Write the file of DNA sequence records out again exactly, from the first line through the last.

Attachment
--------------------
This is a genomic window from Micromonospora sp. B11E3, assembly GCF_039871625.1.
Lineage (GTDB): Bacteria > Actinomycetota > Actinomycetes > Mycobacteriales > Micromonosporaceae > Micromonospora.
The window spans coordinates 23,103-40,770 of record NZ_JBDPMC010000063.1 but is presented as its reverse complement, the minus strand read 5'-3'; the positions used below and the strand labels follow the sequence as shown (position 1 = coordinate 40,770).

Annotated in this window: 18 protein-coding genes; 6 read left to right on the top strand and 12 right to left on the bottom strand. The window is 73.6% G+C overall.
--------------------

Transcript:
This is a genomic window from Micromonospora sp. B11E3, assembly GCF_039871625.1.
Lineage (GTDB): Bacteria > Actinomycetota > Actinomycetes > Mycobacteriales > Micromonosporaceae > Micromonospora.
The window spans coordinates 23,103-40,770 of record NZ_JBDPMC010000063.1 but is presented as its reverse complement, the minus strand read 5'-3'; the positions used below and the strand labels follow the sequence as shown (position 1 = coordinate 40,770).

Annotated in this window: 18 protein-coding genes; 6 read left to right on the top strand and 12 right to left on the bottom strand. The window is 73.6% G+C overall.